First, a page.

[whatwg] some thoughts on sandboxed IFRAMEs
Tab Atkins Jr.
jackalmage at gmail.com
Thu Feb 4 06:36:42 PST 2010
On Thu, Feb 4, 2010 at 5:12 AM, Ian Hickson <ian at hixie.ch> wrote:
> On Mon, 25 Jan 2010, Tab Atkins Jr. wrote:
>> Adam Barth rightfully points out that this only stops certain classes
>> of data exfiltration attacks, and so probably isn't worthwhile as a
>> solution to that matter. However, I think this would also be very
>> useful for general comments, to prevent, for example, shock trolls
>> from putting goatse images in your comment threads. It would also
>> prevent <video> and <audio> embeds from working.
>> However, it would still allow the site owner to allow particular files
>> to be embedded with <img>, <audio>, or <video>, if they just host them
>> on their own origin and set allow-same-origin in the sandbox flags.
>> This is already a relatively normal practice, but it's accomplished
>> through attempts at filtering.
>> Note that this would also prevent resource embeds using data urls, as
>> they have a unique origin.
> It seems like if you want to control what markup is shown, the way to do
> that is to to parse the input and remove the elements you want to block.
> Just blocking off-domain images is a pretty poor way of blocking images if
> that's what you want to do. Consider that the commentor could just use
> <table> and <td bgcolor> to embed an "image" if that's what he wants to
Heh, if someone goes to the trouble of constructing a pixelmap out of
a table, they deserve to have it up until I find it and delete it.
Note as well that this sort of thing wouldn't be stopped by the
suggested "parse and sanitize" method either, unless you just want to
strip *all* tables. And pretty much all other HTML (using div/span
with display:table-* would accomplish the same thing, or just putting
explicit heights/widths on them to make the 'cells' line up.)
> On many large sites, users can upload images to one part of the site
> -- those wouldn't be blocked either.
That's the point - one wouldn't want those blocked (or if one did, one
could indeed filter all images out). They can perhaps be more subject
to moderation (submit the image, and have to wait for it to be
approved before you can use it), or just be a built-in set of images
that you're allowed to use, like the large sets of smilies that most
>> Sorry, the title is unclear - I mainly intend this as preventing
>> <audio autoplay> and the like. Any sort of action that could be both
>> annoying and would take place without the user's consent. This is
>> inherently ill-defined, which may be a problem, but it could be
>> tightened up to say precisely which features should be shut down. It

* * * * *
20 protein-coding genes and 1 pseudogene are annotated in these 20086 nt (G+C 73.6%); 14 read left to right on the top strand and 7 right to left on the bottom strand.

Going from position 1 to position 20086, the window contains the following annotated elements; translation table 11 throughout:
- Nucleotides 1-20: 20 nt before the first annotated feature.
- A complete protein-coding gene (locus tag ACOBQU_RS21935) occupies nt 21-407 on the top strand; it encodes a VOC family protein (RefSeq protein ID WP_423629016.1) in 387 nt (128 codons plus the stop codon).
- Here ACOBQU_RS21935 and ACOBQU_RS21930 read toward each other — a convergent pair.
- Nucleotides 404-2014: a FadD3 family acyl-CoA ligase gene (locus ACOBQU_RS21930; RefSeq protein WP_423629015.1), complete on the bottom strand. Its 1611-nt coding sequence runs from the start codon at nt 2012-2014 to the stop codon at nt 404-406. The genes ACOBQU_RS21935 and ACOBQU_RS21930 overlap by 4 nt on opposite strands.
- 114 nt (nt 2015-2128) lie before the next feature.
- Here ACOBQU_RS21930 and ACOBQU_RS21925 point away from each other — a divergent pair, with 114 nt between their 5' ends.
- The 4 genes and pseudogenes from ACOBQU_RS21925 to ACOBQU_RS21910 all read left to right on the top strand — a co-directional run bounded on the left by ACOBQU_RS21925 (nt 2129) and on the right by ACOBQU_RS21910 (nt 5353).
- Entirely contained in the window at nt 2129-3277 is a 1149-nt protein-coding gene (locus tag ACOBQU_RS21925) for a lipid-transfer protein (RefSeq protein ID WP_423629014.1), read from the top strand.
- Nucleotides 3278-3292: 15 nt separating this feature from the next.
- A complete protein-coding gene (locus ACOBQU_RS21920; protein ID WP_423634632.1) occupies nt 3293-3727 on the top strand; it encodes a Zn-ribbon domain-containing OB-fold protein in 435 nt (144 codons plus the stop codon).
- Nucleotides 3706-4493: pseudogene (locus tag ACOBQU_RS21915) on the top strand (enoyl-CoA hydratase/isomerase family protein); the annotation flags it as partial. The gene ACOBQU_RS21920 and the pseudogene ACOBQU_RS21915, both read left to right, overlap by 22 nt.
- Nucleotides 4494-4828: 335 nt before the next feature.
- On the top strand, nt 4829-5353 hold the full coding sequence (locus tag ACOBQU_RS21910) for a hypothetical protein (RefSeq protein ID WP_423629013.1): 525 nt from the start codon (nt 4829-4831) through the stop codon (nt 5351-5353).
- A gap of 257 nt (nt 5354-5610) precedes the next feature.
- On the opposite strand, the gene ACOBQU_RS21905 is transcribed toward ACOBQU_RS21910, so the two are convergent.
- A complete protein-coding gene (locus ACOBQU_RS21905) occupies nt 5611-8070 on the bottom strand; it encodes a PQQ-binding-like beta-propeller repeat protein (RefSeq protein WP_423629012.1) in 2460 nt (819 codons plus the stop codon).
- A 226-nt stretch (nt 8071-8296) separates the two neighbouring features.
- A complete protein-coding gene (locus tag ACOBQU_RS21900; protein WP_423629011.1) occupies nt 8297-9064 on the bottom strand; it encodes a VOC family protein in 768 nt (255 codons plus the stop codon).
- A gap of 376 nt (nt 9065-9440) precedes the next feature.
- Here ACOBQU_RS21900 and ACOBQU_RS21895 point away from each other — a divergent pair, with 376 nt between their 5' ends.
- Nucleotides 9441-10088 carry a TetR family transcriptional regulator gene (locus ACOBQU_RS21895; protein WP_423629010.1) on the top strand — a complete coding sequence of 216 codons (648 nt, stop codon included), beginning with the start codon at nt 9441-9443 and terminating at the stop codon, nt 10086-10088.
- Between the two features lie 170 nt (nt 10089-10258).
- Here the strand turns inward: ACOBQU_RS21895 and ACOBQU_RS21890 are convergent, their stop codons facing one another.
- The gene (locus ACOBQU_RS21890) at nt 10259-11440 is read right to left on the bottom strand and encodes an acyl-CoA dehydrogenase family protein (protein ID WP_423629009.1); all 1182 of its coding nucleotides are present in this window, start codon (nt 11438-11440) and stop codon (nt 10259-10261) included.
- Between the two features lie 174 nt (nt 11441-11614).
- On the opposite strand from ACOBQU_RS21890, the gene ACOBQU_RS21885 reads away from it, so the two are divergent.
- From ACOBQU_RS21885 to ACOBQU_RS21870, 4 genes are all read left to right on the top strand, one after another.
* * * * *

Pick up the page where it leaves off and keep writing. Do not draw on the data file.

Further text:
>> might need to be revised as new features get added, though.
> Yeah, maybe we should do this. Are there any other than autoplay,
> autofocus, <meta refresh>, and <script>?
That's all I can think of from a quick scan of the list of elements.
>> Are there other reasonable improvements that could be made to <iframe
>> sandbox> to make it more suitable for wrapping things such as blog
>> comments? Ideally, production-level sites with relatively normal
>> requirements should be able to use *solely* <iframe sandbox> to protect
>> their users from untrusted content. (Though, of course, it would be
>> only a part of the site's defenses until the userbase with
>> non-supporting browsers drops low enough to ignore.) Do others believe
>> this is an achievable goal, or conversely believe it is not?
> sandbox="" is only meant as an extra defence-in-depth, it's really not
> meant as a self-contained comprehensive security mechanism.
Eh, once we can rely on it being implemented, it seems like it *could*
be a fairly self-contained security mechanism. At the very least, it
could shut down the most worrying of attacks, and allow manual
moderation to take care of the rest. Filling in a last few holes
would finish this out.
>> Shelley Powers states that she disallows SVG in the comments on her
>> blog because of the risk of someone DOSing her users by writing highly
>> resource-intensive SVG. This could be fixed in a general sense by
>> having the ability to opt into very strict resource limits per iframe
>> - it the limit is exceeded, the browser would simply bail and end
>> processing in that iframe. I'm not certain how practical this is from
>> an engineering standpoint, however. There's no need to set precise
>> limits on this - each browser should understand the platform it's
>> running on well enough to know what an 'appropriate' resource amount
>> is for this sort of thing. Phones would cut off iframes much sooner
>> than a desktop, a browser might take advantage of system load
>> information to dynamically alter its cutoff point, etc.
> The spec already allows arbitrary limits. I dunno what else we could
> really do.
Allows them, yes, but browsers often don't cut things off as quickly
as one would like, likely out of a reasonable thought that authors
know roughly what they're doing, and blocking something big would stop
too many legitimate resource-heavy usecases.
This is intended to give browsers an indication that, yes, they really
*should* cut things off early, and it won't screw up my page to do so.
It's similar in spirit to the @autobuffer attribute, in that it gives
a suggestion to the browser about what to do, even though the browser
is allowed to decide either way on its own, because it can degrade
user experience if the browser makes the wrong choice.
(I'm not sure, though, how feasible this would be, technically. I'll
ask around a bit.)
More information about the whatwg